Like many students, my students are drawn to technology. They get excited to use it and with some practice become independent quickly. Within a couple a of weeks, I typically have several that can log in by themselves and can help their classmates. They like showing what they can do.
I envision bringing these two components together to help students expand their understanding and to help them find new ways to express themselves through storytelling. Allowing students, the opportunity to play and recreate their world through play will allow them to develop knowledge and understanding of what they are seeing and experiencing. It also provides the opportunity for them to interact with each other to learn about the social elements of life as well. As they interact, they learn new ideas from their peers and their understanding deepens and expands.
Technology fit in to this by providing another form of expression for the students. Instead of expecting them to sit and write why not allow students to record their stories. This is inherent for most children. They love to tell a good story. It is much easy to record it then to write it. They would be able to listen to it and explain it to someone, add details to it. It would even be possible to use images and narrate it to create a final product.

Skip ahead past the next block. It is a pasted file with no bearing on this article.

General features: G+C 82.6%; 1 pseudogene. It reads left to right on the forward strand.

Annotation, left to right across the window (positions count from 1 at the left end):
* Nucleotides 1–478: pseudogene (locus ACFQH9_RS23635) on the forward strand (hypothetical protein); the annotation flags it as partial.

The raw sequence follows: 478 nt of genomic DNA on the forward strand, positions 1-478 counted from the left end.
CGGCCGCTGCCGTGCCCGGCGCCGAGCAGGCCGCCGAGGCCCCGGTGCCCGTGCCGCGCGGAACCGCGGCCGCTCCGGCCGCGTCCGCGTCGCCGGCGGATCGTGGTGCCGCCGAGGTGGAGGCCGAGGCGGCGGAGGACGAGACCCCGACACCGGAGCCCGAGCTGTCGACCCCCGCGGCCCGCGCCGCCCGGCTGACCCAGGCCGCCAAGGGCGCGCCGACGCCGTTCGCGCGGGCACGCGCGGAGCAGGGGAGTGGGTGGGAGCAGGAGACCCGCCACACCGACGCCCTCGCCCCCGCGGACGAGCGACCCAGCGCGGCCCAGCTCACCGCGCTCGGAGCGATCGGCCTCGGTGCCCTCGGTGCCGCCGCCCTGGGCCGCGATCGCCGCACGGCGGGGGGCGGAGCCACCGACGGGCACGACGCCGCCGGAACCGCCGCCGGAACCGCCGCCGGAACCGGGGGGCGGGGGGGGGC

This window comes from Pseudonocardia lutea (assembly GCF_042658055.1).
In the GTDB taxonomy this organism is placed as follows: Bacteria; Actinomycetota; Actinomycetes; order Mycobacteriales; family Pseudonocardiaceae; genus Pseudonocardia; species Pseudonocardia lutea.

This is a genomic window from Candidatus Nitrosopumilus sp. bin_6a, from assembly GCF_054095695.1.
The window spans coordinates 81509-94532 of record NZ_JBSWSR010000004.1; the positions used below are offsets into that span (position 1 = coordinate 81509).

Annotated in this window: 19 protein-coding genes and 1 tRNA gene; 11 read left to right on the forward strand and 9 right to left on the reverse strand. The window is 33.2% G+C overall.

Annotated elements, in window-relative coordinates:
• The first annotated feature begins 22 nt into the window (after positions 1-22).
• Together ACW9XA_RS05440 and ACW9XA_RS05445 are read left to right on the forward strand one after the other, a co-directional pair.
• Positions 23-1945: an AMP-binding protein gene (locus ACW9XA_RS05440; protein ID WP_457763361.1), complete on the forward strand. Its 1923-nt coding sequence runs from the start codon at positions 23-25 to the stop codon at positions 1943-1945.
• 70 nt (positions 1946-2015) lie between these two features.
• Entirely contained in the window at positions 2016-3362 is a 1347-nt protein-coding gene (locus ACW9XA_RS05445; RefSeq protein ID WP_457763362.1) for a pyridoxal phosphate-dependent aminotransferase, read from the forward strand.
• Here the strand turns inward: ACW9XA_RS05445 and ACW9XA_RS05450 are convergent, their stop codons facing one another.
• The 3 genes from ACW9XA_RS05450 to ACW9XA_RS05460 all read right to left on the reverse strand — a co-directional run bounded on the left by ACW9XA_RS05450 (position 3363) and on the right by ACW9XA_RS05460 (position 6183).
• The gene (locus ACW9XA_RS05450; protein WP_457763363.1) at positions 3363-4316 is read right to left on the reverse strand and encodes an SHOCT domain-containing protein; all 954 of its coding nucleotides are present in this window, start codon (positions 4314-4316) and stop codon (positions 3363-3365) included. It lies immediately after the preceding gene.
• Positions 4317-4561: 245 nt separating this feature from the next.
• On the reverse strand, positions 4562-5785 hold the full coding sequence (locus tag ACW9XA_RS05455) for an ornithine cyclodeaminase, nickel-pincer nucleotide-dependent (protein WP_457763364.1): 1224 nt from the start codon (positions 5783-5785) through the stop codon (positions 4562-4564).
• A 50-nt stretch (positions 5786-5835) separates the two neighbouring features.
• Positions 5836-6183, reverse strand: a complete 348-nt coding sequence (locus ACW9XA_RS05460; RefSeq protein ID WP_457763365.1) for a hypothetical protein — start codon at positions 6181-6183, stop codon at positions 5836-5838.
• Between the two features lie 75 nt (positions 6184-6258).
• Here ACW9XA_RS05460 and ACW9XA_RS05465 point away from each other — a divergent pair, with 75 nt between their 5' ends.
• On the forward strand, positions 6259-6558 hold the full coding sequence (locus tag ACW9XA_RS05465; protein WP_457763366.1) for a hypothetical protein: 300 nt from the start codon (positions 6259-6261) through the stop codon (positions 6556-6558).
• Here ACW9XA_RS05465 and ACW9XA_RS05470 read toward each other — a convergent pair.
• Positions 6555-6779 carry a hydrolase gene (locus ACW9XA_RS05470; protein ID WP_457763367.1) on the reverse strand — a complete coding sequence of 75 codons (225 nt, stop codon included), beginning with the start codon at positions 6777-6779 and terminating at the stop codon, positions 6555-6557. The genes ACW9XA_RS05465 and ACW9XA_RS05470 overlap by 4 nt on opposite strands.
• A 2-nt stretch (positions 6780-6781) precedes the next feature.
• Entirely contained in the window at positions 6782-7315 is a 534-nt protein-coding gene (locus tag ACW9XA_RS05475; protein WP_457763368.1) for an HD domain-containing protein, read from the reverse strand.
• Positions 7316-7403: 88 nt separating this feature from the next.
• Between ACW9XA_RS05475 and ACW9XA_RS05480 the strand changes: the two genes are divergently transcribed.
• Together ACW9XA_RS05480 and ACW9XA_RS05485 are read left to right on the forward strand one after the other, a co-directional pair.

By channeling all the characteristics of children together into a resource that allows them to be creative and express themselves they will be more engaged and motivated. This is also something that can transfer between home and school. Children have things at home to create and play. They have the ability to take their devices home, so they can still record and use the camera. Using projects and play will not only be more engaging it is a way to keep learning moving forward when there is uncertainty in the learning environment.
Arnove, Robert F. Imagining what education can be post‑COVID‑19. 2June2020. DOI: https://doi.org/10.1007/s11125-020-09474-1
Heath, S.B. (2013). The Hand of Play in Literacy Learning. International Handbook of Research on Children’s Literacy,Learning, and Culture .[electronic resource].(pp. 184-198). Wiley- Blackwell.
Resnick, Mitchel. Lifelong Kindergarten: Cultivating Creativity through Projects, Passion, Peers, and Play. Excerpt from Chapter 1: Creative Learning. https://en.unesco.org/sites/default/files/education_in_a_post-covid_world-nine_ideas_for_public_action.pdf